A person commented they were not finding any real news at finance.yahoo.com after searching for Tumblr, as I suggested in an earlier post . They have a point; the top results are curated and can be heavy on the fluff, because most of what is written is fluff. But occasionally a revealing article can be found there:
Focusing on Yahoo’s August 26, 2015, conference, the article is heavy on quotes from Tumblr execs, including David Karp, such as “You cannot ignore the millions of folks that are creating phenomenal thought pieces and cool content,” and “There’s this army of independent creators that apps like yours and [distribution] platforms like Tumblr, YouTube … are starting to empower.”
Sure would be amazing if Tumblr treated its users like an army of empowered independent creators. But anyway. More telling is this paragraph from the International Business Times:
“Launched in 2007, Tumblr has grown – and wants to continue to develop – as a blogging network for creators. Beyond fandom sites and small artistic communities, Tumblr has often been a platform for international conversations. For example, pop entertainer Taylor Swift used her Tumblr blog in her takedown of Apple Music.”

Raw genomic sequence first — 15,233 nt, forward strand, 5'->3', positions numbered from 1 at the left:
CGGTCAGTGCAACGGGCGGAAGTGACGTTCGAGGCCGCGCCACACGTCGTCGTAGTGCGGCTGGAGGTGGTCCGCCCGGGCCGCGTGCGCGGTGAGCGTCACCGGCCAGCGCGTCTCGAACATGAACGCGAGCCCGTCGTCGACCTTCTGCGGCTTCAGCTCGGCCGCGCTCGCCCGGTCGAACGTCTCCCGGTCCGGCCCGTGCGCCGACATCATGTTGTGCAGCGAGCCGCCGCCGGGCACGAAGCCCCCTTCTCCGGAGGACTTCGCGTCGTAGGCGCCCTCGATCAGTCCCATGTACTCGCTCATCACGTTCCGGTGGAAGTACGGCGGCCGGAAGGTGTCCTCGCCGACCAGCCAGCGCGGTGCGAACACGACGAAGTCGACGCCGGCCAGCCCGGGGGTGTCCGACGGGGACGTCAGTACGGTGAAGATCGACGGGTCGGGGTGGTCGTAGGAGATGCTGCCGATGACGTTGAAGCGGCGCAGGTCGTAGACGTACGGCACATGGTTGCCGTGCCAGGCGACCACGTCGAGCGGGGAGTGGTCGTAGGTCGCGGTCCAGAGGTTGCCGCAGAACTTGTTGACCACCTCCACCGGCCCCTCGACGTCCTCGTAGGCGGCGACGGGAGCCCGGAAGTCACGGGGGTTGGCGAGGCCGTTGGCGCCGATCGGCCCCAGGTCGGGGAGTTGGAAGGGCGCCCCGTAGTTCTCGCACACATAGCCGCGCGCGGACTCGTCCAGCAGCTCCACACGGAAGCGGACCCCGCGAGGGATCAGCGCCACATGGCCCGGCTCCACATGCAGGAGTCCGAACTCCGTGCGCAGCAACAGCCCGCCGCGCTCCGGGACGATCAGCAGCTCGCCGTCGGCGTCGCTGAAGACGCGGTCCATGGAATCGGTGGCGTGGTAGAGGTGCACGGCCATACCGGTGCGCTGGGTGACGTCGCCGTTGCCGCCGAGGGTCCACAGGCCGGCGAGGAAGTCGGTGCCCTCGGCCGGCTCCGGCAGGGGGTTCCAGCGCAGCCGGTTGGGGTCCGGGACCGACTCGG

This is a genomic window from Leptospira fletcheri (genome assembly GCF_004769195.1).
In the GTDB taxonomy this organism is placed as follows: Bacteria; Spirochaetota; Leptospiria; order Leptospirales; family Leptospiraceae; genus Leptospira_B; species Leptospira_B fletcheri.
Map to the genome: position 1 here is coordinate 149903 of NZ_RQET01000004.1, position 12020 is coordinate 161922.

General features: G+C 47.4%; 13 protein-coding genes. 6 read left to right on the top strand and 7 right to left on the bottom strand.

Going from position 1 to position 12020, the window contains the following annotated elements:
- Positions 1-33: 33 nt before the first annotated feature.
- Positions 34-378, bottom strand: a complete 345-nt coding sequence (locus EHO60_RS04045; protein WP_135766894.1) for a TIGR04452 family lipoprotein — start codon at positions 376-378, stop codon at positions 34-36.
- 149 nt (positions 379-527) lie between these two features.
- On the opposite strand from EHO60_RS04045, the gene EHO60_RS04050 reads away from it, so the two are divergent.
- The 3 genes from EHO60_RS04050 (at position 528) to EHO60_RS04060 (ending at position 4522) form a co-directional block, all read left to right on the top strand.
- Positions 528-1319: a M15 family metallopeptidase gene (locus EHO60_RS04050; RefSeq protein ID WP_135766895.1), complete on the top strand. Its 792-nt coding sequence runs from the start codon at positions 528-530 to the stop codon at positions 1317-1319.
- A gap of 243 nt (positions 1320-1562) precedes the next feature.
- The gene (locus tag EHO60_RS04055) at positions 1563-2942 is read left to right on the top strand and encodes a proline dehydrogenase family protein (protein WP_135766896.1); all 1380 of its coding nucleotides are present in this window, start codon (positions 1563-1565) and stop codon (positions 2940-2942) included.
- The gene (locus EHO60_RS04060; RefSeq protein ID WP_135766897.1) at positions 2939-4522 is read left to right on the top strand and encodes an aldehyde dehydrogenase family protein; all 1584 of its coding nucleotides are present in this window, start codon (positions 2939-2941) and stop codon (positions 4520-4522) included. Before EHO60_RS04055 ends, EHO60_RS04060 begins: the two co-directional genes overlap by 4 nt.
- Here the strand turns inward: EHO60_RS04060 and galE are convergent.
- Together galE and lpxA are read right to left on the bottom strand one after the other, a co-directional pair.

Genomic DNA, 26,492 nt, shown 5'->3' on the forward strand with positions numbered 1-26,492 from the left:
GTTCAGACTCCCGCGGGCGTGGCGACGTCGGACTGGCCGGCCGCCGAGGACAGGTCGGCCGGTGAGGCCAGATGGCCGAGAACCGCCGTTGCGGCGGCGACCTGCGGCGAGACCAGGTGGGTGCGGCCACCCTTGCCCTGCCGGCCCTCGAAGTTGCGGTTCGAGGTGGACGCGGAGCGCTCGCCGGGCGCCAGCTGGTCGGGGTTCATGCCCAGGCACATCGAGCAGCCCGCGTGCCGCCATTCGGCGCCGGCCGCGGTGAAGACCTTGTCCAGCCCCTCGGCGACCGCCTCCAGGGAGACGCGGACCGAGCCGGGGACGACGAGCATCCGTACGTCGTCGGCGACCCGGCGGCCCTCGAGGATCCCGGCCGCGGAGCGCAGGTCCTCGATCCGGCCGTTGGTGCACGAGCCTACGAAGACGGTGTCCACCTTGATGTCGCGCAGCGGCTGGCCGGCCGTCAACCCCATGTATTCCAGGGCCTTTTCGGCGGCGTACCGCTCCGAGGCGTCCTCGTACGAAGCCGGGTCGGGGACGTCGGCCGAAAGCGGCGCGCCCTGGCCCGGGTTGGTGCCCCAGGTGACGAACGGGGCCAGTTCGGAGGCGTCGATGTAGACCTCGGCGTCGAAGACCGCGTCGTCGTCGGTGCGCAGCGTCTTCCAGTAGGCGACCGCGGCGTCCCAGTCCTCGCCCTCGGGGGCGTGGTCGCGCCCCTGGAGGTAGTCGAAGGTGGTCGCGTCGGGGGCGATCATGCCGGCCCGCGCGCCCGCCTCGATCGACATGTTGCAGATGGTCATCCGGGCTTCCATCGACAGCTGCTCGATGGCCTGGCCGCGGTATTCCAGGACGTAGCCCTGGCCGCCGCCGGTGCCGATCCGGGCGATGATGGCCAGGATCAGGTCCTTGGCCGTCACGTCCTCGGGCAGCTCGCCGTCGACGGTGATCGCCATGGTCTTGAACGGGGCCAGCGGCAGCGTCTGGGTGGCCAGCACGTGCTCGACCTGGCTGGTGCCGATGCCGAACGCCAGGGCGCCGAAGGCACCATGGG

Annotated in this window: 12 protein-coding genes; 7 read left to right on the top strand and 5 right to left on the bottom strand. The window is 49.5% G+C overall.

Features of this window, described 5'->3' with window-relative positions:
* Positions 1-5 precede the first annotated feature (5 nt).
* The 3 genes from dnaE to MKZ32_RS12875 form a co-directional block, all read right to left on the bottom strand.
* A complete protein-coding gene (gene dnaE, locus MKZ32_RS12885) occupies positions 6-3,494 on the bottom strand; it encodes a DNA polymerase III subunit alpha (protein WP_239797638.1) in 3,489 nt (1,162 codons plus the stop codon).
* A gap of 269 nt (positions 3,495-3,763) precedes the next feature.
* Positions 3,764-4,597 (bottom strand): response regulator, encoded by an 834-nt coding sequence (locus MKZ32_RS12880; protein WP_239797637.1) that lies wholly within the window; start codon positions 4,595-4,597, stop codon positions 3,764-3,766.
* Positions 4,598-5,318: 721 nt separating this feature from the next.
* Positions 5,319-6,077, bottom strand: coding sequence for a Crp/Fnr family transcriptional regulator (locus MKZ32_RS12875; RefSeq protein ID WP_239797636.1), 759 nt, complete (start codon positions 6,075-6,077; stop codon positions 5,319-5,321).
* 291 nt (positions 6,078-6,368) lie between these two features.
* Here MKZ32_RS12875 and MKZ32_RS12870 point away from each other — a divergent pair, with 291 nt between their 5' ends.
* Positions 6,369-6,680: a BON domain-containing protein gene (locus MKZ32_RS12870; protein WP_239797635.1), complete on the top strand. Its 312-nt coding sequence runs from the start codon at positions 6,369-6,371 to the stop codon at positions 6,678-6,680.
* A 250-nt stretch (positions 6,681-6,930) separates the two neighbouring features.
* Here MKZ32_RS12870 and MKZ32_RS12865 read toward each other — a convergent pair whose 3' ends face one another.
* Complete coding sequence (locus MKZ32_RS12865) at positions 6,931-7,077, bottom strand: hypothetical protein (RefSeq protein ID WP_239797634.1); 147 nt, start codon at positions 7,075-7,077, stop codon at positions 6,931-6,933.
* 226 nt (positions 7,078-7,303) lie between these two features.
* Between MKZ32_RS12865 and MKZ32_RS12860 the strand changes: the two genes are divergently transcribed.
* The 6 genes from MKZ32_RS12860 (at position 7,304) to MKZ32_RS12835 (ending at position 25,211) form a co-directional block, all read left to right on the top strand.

Tumblr is apparently keen to escape the dire “fandom” and “small artistic” labels and become a mighty behemoth, where “creators” aren’t you and me, but Taylor Swift. International Business Times continues: “‘Tumblr is the new front page of the Internet,’ John Gronberg, senior product manager at Yahoo, said during a live demo of the new in-app Tumblr product” [see earlier post for info on In-App Sharing].
It will never cease to amaze me how, in a desperate bid for advertising revenue, companies destroy what attracted people to their product. On the other hand, Yahoo’s daily blogging numbers are tiny (x) compared to the current behemoths – Google, Facebook, and Twitter – so the desperation is at least real.